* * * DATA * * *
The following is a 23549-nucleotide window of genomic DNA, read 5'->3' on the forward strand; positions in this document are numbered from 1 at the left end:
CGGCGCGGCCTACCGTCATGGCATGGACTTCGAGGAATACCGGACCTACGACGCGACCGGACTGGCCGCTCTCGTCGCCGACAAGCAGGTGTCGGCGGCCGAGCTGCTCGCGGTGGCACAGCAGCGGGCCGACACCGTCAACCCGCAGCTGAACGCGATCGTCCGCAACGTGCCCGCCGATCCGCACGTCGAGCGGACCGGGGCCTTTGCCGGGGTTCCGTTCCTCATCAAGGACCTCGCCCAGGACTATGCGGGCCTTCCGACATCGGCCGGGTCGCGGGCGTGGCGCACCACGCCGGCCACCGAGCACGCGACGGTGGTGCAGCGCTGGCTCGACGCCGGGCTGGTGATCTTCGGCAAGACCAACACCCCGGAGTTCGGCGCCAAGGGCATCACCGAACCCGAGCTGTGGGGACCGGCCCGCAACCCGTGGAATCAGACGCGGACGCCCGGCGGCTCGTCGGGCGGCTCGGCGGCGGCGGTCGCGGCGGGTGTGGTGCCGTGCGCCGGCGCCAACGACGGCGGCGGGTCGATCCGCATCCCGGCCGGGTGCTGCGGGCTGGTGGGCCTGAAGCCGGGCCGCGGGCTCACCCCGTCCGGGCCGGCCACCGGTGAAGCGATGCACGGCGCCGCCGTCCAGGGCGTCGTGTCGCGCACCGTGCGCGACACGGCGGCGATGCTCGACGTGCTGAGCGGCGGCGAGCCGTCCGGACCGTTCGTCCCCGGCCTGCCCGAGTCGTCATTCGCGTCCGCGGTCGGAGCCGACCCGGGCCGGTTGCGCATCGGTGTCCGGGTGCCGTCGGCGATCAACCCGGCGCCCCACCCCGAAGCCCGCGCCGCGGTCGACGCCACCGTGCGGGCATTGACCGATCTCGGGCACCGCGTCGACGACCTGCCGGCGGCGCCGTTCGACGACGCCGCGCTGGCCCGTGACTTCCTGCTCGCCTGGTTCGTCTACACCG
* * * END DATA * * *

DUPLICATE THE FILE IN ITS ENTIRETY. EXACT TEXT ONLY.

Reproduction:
The following is a 23549-nucleotide window of genomic DNA, read 5'->3' on the forward strand; positions in this document are numbered from 1 at the left end:
CGGCGCGGCCTACCGTCATGGCATGGACTTCGAGGAATACCGGACCTACGACGCGACCGGACTGGCCGCTCTCGTCGCCGACAAGCAGGTGTCGGCGGCCGAGCTGCTCGCGGTGGCACAGCAGCGGGCCGACACCGTCAACCCGCAGCTGAACGCGATCGTCCGCAACGTGCCCGCCGATCCGCACGTCGAGCGGACCGGGGCCTTTGCCGGGGTTCCGTTCCTCATCAAGGACCTCGCCCAGGACTATGCGGGCCTTCCGACATCGGCCGGGTCGCGGGCGTGGCGCACCACGCCGGCCACCGAGCACGCGACGGTGGTGCAGCGCTGGCTCGACGCCGGGCTGGTGATCTTCGGCAAGACCAACACCCCGGAGTTCGGCGCCAAGGGCATCACCGAACCCGAGCTGTGGGGACCGGCCCGCAACCCGTGGAATCAGACGCGGACGCCCGGCGGCTCGTCGGGCGGCTCGGCGGCGGCGGTCGCGGCGGGTGTGGTGCCGTGCGCCGGCGCCAACGACGGCGGCGGGTCGATCCGCATCCCGGCCGGGTGCTGCGGGCTGGTGGGCCTGAAGCCGGGCCGCGGGCTCACCCCGTCCGGGCCGGCCACCGGTGAAGCGATGCACGGCGCCGCCGTCCAGGGCGTCGTGTCGCGCACCGTGCGCGACACGGCGGCGATGCTCGACGTGCTGAGCGGCGGCGAGCCGTCCGGACCGTTCGTCCCCGGCCTGCCCGAGTCGTCATTCGCGTCCGCGGTCGGAGCCGACCCGGGCCGGTTGCGCATCGGTGTCCGGGTGCCGTCGGCGATCAACCCGGCGCCCCACCCCGAAGCCCGCGCCGCGGTCGACGCCACCGTGCGGGCATTGACCGATCTCGGGCACCGCGTCGACGACCTGCCGGCGGCGCCGTTCGACGACGCCGCGCTGGCCCGTGACTTCCTGCTCGCCTGGTTCGTCTACACCG